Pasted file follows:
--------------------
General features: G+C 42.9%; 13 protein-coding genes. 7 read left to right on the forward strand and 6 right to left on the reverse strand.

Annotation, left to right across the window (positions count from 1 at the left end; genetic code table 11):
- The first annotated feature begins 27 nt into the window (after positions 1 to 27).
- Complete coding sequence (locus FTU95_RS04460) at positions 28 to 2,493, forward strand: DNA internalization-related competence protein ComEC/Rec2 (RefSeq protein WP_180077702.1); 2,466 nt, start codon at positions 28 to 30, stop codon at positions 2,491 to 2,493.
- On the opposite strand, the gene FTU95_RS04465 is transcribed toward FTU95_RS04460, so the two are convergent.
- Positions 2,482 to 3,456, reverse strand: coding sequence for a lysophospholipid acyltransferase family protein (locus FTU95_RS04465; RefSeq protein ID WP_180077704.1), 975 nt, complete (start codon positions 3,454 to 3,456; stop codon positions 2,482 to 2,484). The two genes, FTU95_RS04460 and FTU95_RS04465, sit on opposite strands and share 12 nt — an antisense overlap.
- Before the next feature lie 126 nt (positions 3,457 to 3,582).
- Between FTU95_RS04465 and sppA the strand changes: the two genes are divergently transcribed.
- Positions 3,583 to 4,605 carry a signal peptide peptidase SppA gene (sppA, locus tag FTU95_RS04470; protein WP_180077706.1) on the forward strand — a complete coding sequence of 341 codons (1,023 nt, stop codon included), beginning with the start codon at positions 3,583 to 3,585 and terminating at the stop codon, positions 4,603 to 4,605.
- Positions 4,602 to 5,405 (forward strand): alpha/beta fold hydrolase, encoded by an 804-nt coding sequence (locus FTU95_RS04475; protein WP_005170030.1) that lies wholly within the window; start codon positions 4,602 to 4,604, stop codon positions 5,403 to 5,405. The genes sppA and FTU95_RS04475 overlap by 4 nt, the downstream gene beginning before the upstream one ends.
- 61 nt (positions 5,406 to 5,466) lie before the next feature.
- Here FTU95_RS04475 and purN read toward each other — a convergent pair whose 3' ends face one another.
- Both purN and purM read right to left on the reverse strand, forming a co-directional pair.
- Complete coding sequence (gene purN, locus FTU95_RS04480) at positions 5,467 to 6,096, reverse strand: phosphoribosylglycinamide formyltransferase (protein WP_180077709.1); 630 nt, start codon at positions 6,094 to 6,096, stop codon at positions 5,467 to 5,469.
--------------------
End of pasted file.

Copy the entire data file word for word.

General features: G+C 42.9%; 13 protein-coding genes. 7 read left to right on the forward strand and 6 right to left on the reverse strand.

Annotation, left to right across the window (positions count from 1 at the left end; genetic code table 11):
- The first annotated feature begins 27 nt into the window (after positions 1 to 27).
- Complete coding sequence (locus FTU95_RS04460) at positions 28 to 2,493, forward strand: DNA internalization-related competence protein ComEC/Rec2 (RefSeq protein WP_180077702.1); 2,466 nt, start codon at positions 28 to 30, stop codon at positions 2,491 to 2,493.
- On the opposite strand, the gene FTU95_RS04465 is transcribed toward FTU95_RS04460, so the two are convergent.
- Positions 2,482 to 3,456, reverse strand: coding sequence for a lysophospholipid acyltransferase family protein (locus FTU95_RS04465; RefSeq protein ID WP_180077704.1), 975 nt, complete (start codon positions 3,454 to 3,456; stop codon positions 2,482 to 2,484). The two genes, FTU95_RS04460 and FTU95_RS04465, sit on opposite strands and share 12 nt — an antisense overlap.
- Before the next feature lie 126 nt (positions 3,457 to 3,582).
- Between FTU95_RS04465 and sppA the strand changes: the two genes are divergently transcribed.
- Positions 3,583 to 4,605 carry a signal peptide peptidase SppA gene (sppA, locus tag FTU95_RS04470; protein WP_180077706.1) on the forward strand — a complete coding sequence of 341 codons (1,023 nt, stop codon included), beginning with the start codon at positions 3,583 to 3,585 and terminating at the stop codon, positions 4,603 to 4,605.
- Positions 4,602 to 5,405 (forward strand): alpha/beta fold hydrolase, encoded by an 804-nt coding sequence (locus FTU95_RS04475; protein WP_005170030.1) that lies wholly within the window; start codon positions 4,602 to 4,604, stop codon positions 5,403 to 5,405. The genes sppA and FTU95_RS04475 overlap by 4 nt, the downstream gene beginning before the upstream one ends.
- 61 nt (positions 5,406 to 5,466) lie before the next feature.
- Here FTU95_RS04475 and purN read toward each other — a convergent pair whose 3' ends face one another.
- Both purN and purM read right to left on the reverse strand, forming a co-directional pair.
- Complete coding sequence (gene purN, locus FTU95_RS04480) at positions 5,467 to 6,096, reverse strand: phosphoribosylglycinamide formyltransferase (protein WP_180077709.1); 630 nt, start codon at positions 6,094 to 6,096, stop codon at positions 5,467 to 5,469.